Sign in    |    Register
Location:Home > News > News Details
  News Details

SunSirs: US Crude Oil Exports to Europe Hit a Two-year Low in June


According to foreign news on July 3rd, traders and analysts reported that in June, crude oil shipments from the United States to Europe fell to a two-year low as European buyers purchased cheaper regions and West African oil.

According to data from ship tracking company Kpler, US crude oil exports to Europe slowed to 1.45 million barrels per day last month, the lowest level since July 2022. This is a 14% decrease from May and a 27% decrease from June 2023.

The reason for the decline in exports is the narrowing of the price difference between the US benchmark WTI crude oil and the European benchmark Brent crude oil. Due to the weakening of North Sea crude oil prices, Brent crude oil futures experienced an average decline rate faster than WTI in May.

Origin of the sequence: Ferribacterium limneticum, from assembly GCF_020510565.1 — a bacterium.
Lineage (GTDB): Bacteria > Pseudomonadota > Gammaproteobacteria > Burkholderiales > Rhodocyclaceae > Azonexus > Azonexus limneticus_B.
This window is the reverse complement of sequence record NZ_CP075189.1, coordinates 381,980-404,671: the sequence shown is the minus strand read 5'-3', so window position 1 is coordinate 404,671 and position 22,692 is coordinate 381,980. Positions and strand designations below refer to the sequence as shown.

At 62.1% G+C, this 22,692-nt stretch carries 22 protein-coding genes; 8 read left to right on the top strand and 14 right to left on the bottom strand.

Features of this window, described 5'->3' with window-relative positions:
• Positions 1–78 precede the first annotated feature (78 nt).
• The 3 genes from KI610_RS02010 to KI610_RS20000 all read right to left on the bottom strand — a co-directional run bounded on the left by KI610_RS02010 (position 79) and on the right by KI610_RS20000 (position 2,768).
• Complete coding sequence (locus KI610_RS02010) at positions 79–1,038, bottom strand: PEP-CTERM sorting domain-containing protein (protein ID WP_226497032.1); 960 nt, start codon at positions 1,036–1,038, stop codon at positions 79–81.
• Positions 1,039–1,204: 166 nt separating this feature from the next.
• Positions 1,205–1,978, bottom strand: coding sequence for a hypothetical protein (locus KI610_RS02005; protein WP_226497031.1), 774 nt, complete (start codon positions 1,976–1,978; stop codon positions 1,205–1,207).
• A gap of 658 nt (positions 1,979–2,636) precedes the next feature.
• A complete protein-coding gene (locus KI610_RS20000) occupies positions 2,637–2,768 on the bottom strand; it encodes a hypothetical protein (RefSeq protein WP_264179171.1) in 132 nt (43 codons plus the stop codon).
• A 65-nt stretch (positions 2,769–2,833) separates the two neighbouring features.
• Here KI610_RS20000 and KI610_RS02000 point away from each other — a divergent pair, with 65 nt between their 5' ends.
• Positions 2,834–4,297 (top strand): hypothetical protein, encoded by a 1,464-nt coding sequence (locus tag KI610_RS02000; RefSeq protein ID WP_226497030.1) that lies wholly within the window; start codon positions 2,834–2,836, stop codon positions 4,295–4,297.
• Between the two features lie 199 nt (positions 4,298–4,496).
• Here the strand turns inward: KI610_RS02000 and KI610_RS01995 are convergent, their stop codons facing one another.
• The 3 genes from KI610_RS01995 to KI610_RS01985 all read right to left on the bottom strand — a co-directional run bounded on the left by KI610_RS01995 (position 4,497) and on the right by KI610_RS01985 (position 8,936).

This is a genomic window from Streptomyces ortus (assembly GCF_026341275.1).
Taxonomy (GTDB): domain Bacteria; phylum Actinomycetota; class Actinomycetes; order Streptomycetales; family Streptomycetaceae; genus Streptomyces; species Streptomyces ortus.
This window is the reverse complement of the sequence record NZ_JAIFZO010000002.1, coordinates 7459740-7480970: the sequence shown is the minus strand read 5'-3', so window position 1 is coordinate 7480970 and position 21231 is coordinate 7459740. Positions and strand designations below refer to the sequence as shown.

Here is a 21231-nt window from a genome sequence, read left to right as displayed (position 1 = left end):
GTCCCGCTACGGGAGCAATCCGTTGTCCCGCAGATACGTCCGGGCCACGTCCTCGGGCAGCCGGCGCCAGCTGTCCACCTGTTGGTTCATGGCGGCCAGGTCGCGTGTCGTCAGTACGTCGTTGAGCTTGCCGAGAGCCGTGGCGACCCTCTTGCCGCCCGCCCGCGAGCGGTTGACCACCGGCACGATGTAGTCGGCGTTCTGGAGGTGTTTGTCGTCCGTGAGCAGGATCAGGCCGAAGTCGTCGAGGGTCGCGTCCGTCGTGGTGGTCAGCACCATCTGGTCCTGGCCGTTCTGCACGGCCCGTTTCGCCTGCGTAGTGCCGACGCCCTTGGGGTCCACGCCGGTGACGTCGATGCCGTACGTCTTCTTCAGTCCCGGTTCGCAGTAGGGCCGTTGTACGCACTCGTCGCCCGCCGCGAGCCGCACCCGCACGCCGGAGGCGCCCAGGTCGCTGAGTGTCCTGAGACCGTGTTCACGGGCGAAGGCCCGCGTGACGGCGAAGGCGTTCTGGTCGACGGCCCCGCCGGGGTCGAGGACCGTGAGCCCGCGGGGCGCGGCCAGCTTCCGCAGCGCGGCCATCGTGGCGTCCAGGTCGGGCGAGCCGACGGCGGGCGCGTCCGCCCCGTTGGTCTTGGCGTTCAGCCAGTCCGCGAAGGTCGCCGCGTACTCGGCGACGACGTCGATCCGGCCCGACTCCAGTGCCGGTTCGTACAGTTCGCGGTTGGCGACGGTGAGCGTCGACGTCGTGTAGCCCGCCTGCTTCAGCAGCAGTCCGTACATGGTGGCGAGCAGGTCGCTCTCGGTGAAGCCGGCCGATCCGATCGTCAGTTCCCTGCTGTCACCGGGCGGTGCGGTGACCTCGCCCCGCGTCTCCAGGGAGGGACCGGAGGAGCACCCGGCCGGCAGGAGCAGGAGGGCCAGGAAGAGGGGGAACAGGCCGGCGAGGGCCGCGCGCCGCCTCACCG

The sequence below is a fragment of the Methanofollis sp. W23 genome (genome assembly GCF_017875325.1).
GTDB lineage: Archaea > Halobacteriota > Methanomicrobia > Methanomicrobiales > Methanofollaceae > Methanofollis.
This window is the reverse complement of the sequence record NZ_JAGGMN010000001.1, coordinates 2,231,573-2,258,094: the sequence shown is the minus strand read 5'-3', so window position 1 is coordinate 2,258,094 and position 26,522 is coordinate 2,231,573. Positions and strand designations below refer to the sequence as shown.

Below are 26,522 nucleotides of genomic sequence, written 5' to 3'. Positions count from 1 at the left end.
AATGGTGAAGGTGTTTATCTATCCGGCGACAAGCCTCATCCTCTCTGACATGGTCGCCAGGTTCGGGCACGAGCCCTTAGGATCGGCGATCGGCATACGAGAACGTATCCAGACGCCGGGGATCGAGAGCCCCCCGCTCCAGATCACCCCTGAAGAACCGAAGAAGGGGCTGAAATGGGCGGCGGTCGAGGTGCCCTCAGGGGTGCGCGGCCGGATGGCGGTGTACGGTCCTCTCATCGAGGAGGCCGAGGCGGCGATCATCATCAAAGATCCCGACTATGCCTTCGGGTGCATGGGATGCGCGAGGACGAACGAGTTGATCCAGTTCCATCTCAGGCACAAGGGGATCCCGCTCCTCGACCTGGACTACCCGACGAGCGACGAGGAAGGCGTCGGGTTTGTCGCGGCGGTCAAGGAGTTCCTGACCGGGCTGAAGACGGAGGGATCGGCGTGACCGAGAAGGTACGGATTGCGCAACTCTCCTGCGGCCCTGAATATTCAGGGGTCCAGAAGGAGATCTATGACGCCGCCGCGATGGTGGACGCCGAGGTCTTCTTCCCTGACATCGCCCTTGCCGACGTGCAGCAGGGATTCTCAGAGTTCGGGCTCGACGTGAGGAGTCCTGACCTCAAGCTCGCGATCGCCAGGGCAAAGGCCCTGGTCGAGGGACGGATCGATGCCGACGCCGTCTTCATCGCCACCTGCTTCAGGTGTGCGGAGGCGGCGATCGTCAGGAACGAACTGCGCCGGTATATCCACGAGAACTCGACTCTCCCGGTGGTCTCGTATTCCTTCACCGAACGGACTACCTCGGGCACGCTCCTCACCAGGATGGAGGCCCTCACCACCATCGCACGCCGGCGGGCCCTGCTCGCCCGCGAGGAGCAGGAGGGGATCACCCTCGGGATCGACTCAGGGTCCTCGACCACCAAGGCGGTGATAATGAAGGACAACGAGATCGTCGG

The narrowing of the price difference between the two benchmark crude oils makes it difficult for the United States to profit from exporting crude oil to Europe.

Last month, the US crude oil exports to all destinations were 3.94 million barrels per day, lower than May's 4.21 million barrels per day.

The majority of exports to Europe are WTI Midland crude oil, which has become the main raw material for European refineries. Due to the rapid increase in shale production, the United States has become a major exporter of oil.

As WTI inflows into Europe continue to increase, this level will be included in the spot Brent crude oil price benchmark by pricing firm S&P Global Commodity Insights in 2023, which means that fluctuations in US exports may have a broader impact on global oil prices.